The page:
Comment


                    • Originally posted by JoeyA View Post
                      Are there any mainstream scientists in favor of iodine supplementation?

                      If so, can you point me in their direction? I was reading Dr. Abraham's stuff and got really turned off when he started trying to promote creationism in the middle of his article. I personally believe in evolution and would like my science to be built upon that foundation. To each their own, I suppose, but it's not for me.
                      Joey,
                      You will find all of our research reports in the Iodine References, chapter "Research Reports."
                      http://tinyurl.com/iodine-references
                      If you find anything better, let me know & I'll add it to the References.

                      However the following facts are indisputable:
                      1) Every cell in the human body requires iodine
                      2) The sex organs, brain & thyroid require the most iodine
                      3) Halide chemicals displace iodine in our cells
                      4) Halide Chemicals are everwhere, causing us to be iodine deficient
                      5) Iodine deficiency causes major problems in the human body including:
                      * Thyroid problems show up first, mostly hypothyroid symptoms
                      * This causes hormonal imbalances
                      * Fibrocystic Breasts
                      * PCOS
                      * Cysts
                      * Endometriosis
                      * Prostate problems
                      * Testicular cysts
                      The only unknown left is exactly how much iodine we need. Dr. Brownstein covers this with a 50mg recommendation. This amount is enough to overcome halide toxins, and any excess just goes out in the urine. The body takes what it wants and the rest goes out in the urine.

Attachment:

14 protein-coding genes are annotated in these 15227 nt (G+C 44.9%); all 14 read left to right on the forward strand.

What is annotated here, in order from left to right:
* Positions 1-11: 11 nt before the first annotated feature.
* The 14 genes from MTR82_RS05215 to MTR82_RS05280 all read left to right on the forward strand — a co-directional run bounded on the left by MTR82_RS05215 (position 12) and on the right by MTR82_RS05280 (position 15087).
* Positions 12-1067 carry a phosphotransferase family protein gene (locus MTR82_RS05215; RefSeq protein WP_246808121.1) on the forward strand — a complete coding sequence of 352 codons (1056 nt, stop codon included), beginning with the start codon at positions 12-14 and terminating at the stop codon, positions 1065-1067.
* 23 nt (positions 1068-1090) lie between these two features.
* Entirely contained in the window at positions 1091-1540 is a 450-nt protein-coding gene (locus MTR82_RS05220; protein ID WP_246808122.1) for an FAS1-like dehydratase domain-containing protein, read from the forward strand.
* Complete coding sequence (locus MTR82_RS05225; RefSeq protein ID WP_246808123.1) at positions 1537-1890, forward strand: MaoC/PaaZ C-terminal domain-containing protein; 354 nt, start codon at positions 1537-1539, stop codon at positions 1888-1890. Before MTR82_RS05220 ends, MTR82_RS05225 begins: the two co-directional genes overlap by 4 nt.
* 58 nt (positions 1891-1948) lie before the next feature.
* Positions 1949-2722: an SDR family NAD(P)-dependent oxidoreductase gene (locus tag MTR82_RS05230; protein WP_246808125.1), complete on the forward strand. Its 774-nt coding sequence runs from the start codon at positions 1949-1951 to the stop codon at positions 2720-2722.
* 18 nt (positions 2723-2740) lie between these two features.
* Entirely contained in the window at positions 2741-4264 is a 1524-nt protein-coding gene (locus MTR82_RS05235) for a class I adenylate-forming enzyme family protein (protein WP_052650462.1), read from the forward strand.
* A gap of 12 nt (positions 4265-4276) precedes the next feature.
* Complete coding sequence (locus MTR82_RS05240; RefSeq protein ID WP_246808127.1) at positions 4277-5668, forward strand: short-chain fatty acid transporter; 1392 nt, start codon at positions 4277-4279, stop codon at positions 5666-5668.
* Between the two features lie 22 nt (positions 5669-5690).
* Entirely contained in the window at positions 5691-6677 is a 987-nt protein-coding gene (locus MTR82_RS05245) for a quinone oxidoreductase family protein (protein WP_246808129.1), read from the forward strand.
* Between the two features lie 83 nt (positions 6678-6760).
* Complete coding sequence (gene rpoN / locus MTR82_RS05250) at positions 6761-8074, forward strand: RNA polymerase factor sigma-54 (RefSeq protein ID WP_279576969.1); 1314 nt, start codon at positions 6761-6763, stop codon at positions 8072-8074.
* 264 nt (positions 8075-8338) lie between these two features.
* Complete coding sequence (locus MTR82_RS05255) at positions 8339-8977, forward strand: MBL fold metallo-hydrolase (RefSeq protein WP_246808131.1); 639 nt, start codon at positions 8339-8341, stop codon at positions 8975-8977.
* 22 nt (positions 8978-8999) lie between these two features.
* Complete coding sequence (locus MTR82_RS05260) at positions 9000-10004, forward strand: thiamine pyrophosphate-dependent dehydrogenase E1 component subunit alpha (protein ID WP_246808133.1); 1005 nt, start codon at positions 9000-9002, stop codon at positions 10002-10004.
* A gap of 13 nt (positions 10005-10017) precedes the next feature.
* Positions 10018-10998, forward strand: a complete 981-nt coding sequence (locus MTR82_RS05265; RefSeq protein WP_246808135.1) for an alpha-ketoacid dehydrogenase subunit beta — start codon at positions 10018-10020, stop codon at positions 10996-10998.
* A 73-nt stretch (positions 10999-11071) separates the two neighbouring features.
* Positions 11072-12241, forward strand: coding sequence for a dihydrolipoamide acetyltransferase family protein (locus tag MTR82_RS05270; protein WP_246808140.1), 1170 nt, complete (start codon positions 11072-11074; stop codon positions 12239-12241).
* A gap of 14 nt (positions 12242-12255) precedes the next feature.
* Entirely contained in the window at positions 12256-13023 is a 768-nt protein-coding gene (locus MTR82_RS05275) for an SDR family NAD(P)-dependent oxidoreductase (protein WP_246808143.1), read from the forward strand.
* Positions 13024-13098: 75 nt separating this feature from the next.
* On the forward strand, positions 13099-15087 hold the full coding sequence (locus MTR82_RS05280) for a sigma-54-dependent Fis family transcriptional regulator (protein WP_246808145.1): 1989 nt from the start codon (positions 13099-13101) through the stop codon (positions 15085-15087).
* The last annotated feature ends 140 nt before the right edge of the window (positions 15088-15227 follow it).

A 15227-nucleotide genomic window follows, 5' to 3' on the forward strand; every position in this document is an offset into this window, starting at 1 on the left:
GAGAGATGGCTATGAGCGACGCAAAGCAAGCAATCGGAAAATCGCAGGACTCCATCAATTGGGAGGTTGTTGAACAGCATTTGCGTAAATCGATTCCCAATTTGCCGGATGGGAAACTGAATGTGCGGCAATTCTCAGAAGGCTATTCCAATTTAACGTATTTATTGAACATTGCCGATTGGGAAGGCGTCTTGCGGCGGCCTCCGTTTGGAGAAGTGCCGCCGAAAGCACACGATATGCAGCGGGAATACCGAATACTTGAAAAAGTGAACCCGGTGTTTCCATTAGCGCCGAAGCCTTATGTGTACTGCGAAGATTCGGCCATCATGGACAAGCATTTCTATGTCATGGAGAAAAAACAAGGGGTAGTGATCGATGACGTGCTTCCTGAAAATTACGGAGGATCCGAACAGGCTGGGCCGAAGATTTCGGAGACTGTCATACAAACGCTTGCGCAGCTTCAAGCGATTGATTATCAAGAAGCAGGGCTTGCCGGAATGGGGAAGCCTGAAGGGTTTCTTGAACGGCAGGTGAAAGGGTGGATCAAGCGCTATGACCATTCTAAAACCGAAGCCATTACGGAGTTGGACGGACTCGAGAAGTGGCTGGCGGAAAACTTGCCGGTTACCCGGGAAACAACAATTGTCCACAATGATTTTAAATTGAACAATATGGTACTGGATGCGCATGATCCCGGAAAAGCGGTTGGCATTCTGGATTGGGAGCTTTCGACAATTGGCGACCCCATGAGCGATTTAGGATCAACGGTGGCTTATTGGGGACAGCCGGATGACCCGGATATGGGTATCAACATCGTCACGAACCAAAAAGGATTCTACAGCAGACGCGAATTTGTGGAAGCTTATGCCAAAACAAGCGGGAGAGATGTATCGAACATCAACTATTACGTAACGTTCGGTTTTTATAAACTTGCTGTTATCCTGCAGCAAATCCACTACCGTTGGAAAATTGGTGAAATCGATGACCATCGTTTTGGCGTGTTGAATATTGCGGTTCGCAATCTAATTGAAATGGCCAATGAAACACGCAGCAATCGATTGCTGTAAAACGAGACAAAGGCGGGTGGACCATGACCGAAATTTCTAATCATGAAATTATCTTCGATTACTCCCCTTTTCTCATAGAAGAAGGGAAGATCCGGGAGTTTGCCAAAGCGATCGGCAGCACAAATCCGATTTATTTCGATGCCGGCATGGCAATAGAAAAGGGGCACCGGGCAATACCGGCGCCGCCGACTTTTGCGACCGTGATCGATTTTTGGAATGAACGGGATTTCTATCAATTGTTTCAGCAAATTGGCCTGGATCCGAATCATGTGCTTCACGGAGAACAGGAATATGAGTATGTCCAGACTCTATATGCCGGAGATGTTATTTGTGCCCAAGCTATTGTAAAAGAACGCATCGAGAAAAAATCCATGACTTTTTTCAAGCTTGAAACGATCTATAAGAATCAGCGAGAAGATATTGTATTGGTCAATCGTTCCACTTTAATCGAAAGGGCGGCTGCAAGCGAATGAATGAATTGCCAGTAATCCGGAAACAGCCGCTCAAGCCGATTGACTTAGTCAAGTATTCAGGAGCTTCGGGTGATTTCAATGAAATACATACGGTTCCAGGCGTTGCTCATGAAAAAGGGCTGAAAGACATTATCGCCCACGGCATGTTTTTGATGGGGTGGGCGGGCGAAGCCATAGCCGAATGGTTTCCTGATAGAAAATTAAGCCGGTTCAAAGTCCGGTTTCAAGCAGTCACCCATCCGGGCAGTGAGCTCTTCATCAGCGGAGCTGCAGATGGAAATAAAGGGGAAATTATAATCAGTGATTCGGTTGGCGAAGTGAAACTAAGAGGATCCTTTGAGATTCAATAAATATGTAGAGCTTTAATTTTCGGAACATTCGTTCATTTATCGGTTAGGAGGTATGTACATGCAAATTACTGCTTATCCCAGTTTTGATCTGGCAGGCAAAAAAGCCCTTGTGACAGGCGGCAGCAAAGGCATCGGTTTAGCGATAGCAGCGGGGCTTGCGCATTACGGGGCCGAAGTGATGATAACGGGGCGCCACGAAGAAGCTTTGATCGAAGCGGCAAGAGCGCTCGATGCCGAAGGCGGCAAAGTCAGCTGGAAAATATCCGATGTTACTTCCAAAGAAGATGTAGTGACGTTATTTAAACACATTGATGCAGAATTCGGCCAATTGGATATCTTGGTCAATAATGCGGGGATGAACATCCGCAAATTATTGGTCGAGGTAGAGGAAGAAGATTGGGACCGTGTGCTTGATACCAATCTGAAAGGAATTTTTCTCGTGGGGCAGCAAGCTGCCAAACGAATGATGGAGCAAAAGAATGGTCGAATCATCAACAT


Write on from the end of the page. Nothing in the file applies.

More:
Grizz
                      Last edited by Grizz; 06-13-2012, 06:01 AM.

                      Comment


                      • Just as I thought. Y'all don't have anything better than the Brownstein Protocol.

                        You just can't experiment with iodine willy-nilly and you certainly can't recommend that any newbees start taking iodine without the required supplements as recommended by Dr. Brownstein. Iodine is not just another vitamin and if you recommend iodine without a proper medical support you are irresponsible.

                        No, it is NOT up to each person to experiment willy nilly with iodine. It is up to us to recommend the best time tested & Doctor sponsored iodine protocol available for the newbees to start. So until someone comes up with a better protocol, then we as a group should recommend the Dr. Brownstein Protocol.

                        Grizz

                        Comment


                        • Originally posted by Grizz View Post
                          Just as I thought. Y'all don't have anything better than the Brownstein Protocol.

                          You just can't experiment with iodine willy-nilly and you certainly can't recommend that any newbees start taking iodine without the required supplements as recommended by Dr. Brownstein. Iodine is not just another vitamin and if you recommend iodine without a proper medical support you are irresponsible.

                          No, it is NOT up to each person to experiment willy nilly with iodine. It is up to us to recommend the best time tested & Doctor sponsored iodine protocol available for the newbees to start. So until someone comes up with a better protocol, then we as a group should recommend the Dr. Brownstein Protocol.

                          Grizz
                          I do agree to some extent. But what do you do when the "terrain" (the body's reactions) doesn't fit with the map? Do you STILL recommend "keep to the protocol" or to change the usage of "the protocol" according to the reactions? Would you recommend ME to keep on taking B2 even though I got increased liver enzymes and this can be caused by (to high) B2 supplementation?

                          (What is your definition of the protocol BTW - I've never read that Dr Brownstein recommend the ATP cofactors, but B2 and B3 supplementation under certain circumstances ... and especially for hashimoto's. Correct me if I'm wrong – I don't have the book in front of me, but I'm pretty sure about this… )

                          I stand behind you in using Dr. Brownsteins recommendations as a starting point, but not as a "one size fits all"-approach.
                          Female, have Hashimotos w/lots of antibodies treated with Erfa + levaxin (Norwegian equivalent to synthyroid)

                          Comment


                          • **tentatively raises hand**

                            I'm very interested in finding out more about iodine, and whether I should just start eating seaweed and kelp or if I need supplements, but this thread is almost 300 pages, and the first few of them are pretty daunting -- showing graphic illustrations of what happens if you take too much iodine, etc.